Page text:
Transitional Home Offers ‘Refuge’ to Downtrodden in Central Florida

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Mother Ann Smith’s House of Refuge has given former drug addicts, prostitutes and prisoners a second chance at life
When Tiffany Henderson was released from prison after serving a nine-year sentence, she struggled to find employment and make ends meet. Then she met “Mother Ann,” a Pentecostal missionary who specializes in helping people in transition. Before long, 29-year-old Henderson had landed a job at a restaurant and was an active church member.

Ann Smith–known as Mother Ann Smith within her denomination, the Church of God in Christ–is credited with helping hundreds of people turn their lives around through a string of transitional homes called the House of Refuge.

The faith-based residential facilities in Orlando, Fla., reach drug addicts, prostitutes, ex-prisoners and others. Some residents are HIV-positive. Others struggle with mental illness. “We help anybody who wants our help,” said Smith, stressing that the individual must want help.

Henderson, who lived at The Refuge, as the homes are known, while saving money for an apartment, was 19 when she was convicted of second-degree murder for stabbing and killing a woman in the heat of an argument. After rededicating her life to Christ while completing a reduced sentence at the New Jersey Correctional Facility, Henderson took the advice of a pastor and moved to The Refuge after her release.

“I am sorry for my past actions,” Henderson said, “but I am grateful for another chance.”

Mother Ann, 72, isn’t deterred by her residents’ sordid pasts. That’s because the former jail chaplain spent 30 years as a licensed practical nurse in Orlando-area correctional facilities, providing medical care for murderers, rapists, white-collar criminals and a host of others. “I don’t judge these people,” Smith said. “I just try to help them do better in life.”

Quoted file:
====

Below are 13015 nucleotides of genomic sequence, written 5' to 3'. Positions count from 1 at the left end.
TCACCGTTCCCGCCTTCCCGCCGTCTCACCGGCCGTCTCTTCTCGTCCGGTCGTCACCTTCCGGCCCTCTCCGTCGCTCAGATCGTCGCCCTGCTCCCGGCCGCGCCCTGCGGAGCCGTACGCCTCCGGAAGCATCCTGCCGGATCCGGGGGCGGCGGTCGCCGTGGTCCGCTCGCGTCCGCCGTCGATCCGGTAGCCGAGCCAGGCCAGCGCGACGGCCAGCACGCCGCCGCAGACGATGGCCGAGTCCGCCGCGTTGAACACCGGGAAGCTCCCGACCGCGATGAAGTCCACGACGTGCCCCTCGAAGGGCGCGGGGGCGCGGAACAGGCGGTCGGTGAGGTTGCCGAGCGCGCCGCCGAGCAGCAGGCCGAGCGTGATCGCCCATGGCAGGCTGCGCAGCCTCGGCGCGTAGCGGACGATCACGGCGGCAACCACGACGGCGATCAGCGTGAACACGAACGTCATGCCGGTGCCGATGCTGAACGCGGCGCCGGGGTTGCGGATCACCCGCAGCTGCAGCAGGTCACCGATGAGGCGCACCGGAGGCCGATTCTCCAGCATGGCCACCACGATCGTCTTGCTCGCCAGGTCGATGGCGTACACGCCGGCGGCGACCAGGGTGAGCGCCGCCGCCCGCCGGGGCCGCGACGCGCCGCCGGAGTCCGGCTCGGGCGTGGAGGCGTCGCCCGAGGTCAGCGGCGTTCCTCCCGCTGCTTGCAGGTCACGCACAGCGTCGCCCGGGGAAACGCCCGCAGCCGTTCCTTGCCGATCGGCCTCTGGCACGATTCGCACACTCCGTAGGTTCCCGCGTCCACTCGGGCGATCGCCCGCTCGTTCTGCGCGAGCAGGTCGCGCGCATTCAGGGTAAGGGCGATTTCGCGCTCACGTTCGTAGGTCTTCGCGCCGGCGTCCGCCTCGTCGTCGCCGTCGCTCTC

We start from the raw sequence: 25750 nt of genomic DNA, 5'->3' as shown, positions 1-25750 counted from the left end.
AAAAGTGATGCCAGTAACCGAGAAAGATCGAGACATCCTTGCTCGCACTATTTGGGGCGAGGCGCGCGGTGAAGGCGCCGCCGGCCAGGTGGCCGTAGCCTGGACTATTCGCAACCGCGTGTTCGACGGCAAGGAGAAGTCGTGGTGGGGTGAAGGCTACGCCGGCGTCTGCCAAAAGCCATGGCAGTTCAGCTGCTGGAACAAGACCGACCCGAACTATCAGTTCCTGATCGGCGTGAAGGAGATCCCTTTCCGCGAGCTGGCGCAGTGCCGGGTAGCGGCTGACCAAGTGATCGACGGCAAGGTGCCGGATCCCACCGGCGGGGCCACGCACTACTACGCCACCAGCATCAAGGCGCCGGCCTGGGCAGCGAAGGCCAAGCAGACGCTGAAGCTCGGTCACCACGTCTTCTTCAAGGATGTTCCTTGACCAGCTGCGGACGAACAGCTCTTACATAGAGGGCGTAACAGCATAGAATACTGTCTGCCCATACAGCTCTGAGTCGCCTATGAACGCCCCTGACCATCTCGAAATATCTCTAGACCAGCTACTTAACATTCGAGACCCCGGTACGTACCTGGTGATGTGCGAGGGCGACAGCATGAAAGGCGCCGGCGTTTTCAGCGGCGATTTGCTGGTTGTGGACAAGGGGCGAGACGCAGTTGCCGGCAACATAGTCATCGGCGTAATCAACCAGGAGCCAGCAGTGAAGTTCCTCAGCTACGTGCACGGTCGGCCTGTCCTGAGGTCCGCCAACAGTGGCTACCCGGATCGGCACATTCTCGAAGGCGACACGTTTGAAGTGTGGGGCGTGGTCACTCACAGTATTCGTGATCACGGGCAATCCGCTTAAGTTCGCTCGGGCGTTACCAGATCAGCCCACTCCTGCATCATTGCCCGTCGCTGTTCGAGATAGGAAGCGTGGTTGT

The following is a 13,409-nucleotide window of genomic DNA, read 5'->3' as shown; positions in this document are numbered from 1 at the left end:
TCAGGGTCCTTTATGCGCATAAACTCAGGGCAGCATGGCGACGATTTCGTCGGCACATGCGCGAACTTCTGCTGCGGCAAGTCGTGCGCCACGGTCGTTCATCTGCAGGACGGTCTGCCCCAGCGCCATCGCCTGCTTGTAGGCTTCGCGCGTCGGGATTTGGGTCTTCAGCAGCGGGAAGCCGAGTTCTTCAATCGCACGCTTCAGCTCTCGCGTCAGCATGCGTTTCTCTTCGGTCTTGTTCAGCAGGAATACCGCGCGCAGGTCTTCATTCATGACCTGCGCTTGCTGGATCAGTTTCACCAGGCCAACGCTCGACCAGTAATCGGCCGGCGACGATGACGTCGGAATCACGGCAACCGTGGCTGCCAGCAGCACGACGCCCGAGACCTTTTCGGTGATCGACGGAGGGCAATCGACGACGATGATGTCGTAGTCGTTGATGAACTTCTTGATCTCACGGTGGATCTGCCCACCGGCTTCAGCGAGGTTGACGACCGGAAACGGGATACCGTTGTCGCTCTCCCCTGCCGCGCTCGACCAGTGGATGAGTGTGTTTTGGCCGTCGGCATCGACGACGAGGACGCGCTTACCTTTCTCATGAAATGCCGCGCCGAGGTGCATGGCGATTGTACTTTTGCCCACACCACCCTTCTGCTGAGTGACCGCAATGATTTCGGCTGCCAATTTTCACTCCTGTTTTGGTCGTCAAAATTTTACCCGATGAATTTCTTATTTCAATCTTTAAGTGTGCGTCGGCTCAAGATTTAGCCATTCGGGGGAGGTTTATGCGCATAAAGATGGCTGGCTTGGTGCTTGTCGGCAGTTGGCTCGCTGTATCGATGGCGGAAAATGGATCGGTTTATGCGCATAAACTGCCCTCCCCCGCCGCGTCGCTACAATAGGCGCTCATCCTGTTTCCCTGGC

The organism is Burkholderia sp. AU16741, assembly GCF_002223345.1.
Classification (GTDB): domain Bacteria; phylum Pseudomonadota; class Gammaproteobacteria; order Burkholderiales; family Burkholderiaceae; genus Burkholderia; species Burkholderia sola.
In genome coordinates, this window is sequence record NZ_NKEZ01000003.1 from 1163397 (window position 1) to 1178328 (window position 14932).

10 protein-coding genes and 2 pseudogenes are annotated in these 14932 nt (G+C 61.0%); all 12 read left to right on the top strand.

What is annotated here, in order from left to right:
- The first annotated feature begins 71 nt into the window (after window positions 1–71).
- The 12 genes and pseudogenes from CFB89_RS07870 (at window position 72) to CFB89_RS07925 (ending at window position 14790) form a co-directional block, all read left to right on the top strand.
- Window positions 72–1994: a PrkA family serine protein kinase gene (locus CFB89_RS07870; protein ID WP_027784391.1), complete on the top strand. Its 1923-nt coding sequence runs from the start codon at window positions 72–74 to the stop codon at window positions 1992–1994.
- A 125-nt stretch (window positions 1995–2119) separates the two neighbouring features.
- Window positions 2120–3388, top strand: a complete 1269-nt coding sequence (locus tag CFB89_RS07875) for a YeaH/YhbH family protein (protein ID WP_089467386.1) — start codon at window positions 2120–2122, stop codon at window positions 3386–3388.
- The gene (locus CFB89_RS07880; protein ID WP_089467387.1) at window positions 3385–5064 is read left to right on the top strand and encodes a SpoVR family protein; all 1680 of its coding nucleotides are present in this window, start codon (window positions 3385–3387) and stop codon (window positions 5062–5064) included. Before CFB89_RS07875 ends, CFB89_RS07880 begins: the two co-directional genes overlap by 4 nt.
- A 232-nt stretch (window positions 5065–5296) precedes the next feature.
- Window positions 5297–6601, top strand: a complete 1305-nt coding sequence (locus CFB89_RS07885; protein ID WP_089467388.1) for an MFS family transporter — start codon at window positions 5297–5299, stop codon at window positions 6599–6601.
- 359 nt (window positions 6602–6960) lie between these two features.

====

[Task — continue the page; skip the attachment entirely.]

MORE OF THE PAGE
According to the Florida Department of Corrections, roughly 40 out of 100 inmates released from prison in 2001 were convicted of a new crime within three years and approximately 26 of 100 returned to jail.

The House of Refuge helps residents avoid re-incarceration by offering a low program fee that includes housing and meals. Participants receive job training or work toward a high school diploma or GED. Some enroll in drug-prevention classes, and others go to work.

But all who live at The Refuge have an opportunity to get to know Jesus Christ through daily prayer and Bible study, which Smith and other local pastors and missionaries lead.

Brenda Straub, 54, knows the benefits of living at The Refuge. Straub was a substance abuser for years before she accepted Christ. With His help, she says, she managed to get off drugs and in 1998 worked as a volunteer on Homer Hartage’s campaign for county commissioner.

When the commissioner learned Straub had no place to live, he sent her to the House of Refuge and gave the ministry a donation to pay for her first month’s fees.

“All churches should collaborate with centers such as The Refuge and support them,” Hartage said. “We all have family members who have drug, alcohol and other problems to contend with.”

Today Straub is a licensed minister and on The Refuge’s board of directors. In 2003 she earned a real estate license from the state of Florida.

“I am extremely thankful for what God has done in my life,” Straub said. “Now I want to help others get their lives together at The Refuge.”

Mother Ann operated six transitional facilities before she sold five of her state-certified homes in 2003 to purchase a 20-bed home for men on three acres of land. A five-bed facility for women is located three miles away.

Mother Ann’s efforts have not gone unnoticed. Last year, the local NBC affiliate named Smith “Town Hero.” And Orlando Mayor Buddy Dyer declared March 25 Ann Smith Day during a banquet that honored her for outstanding community service.

“Over 30 years ago, God called me to this area of ministry,” Smith said. “And when people ask me how I do it, I tell them, Whom God commissions He also conditions to do the work.”
Valerie G. Lowe in Orlando, Fla.

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